Yudhoyono - a thinking general who is a good administrator

Monday, January 24, 2011

NEW DELHI - Indonesian President Susilo Bambang Yudhoyono, who arrived here Monday to be the chief guest at the Republic Day, has the reputation of being a moderate and decisive army general and a good administrator.

When he won election to the presidency over incumbent Megawati Sukarnoputri in 2004, Yudhoyono became the first directly elected chief executive in Indonesian history.

This is his second visit to India and he hopes to consolidate the “strategic partnership” for which he signed an agreement in 2005.

His biographers note that the four-star general did not belong to the inner circle of the army that formed around Gen. Suharto, one of the world’s longest serving military dictators.

By 1995, he had a reputation for integrity and respect for human rights that led to his appointment as chief military observer with the UN peacekeeping force in Bosnia, and as head of a contingent of Indonesian soldiers there.

Yudhoyono’s track record includes probing the terror attacks in Bali in 2002 and the Marriott Hotel in 2003. He won plaudits for the quick arrest and prosecution of a large group of conspirators, believed to belong to extremist Islamist groups.

Just two months into presidency in his first term, he led the massive relief work when the country was ravaged by a tsunami in December 2004, in which over 200,000 people died.

Dubbed “the thinking general”, Yudhoyono has maintained strong popularity among ordinary Indonesians who used a different nickname: his initials, SBY.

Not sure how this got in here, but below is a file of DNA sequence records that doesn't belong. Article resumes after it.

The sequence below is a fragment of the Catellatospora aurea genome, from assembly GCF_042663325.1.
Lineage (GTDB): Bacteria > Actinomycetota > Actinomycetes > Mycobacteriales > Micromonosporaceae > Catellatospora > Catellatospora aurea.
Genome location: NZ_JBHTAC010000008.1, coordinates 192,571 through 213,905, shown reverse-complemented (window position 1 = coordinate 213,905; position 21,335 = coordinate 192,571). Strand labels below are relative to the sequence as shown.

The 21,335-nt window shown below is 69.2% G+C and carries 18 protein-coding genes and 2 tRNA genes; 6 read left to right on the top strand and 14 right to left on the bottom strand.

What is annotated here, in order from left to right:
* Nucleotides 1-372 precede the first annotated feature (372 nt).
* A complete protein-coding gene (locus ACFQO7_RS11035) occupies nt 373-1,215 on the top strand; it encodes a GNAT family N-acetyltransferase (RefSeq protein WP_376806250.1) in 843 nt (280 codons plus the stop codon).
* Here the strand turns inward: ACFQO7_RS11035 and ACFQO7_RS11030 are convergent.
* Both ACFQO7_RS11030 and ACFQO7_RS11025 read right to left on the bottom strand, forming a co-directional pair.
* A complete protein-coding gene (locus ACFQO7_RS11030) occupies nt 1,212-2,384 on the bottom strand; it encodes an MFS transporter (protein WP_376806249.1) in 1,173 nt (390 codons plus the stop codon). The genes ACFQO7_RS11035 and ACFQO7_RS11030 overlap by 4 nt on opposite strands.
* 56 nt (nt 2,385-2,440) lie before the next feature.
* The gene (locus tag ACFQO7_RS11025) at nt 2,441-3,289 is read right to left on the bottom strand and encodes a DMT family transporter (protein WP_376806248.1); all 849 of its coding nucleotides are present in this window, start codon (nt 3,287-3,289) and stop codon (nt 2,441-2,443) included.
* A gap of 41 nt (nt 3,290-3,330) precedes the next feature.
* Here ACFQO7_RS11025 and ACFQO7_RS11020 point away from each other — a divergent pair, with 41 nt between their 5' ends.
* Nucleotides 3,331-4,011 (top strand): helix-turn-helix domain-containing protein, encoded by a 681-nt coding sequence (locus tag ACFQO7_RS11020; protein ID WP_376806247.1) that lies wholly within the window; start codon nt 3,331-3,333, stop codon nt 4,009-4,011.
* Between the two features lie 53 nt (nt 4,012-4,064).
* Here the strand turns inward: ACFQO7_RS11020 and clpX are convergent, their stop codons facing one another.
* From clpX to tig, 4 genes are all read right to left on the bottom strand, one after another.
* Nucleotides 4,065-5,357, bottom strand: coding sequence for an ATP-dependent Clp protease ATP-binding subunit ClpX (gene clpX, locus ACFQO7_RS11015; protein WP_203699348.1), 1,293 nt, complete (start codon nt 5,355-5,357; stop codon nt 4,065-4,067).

Yudhoyono and wife Ani Herrawati, who accompanies him on the visit to India, have two sons.

The 1949-born son of an army officer, Yudhoyono was trained partly in the US.

If US President Barack Obama has his roots partially in Indonesia, Yudhoyono, a fluent English speaker, has in an interview quoted by the Al Jazeera television network, said: “I love the United States, with all its faults. I consider it my second country.”

He retired from the army in 2000 to join President Abdur Rahman Waheed’s government as a minister and emerged as a key figure. But Waheed fired him when, on facing impeachment, he wanted Yudhoyono to declare a state of emergency that the former general refused.

Yudhoyono’s tenure has been marked by a series of reform efforts and liberal policies aimed at reducing governmental corruption and enhancing Indonesia’s political and economic standing.

He has encountered problems common to leaders of developing countries: reducing institutional corruption, improving infrastructure, and attracting foreign investment.

Filed under: Diplomacy

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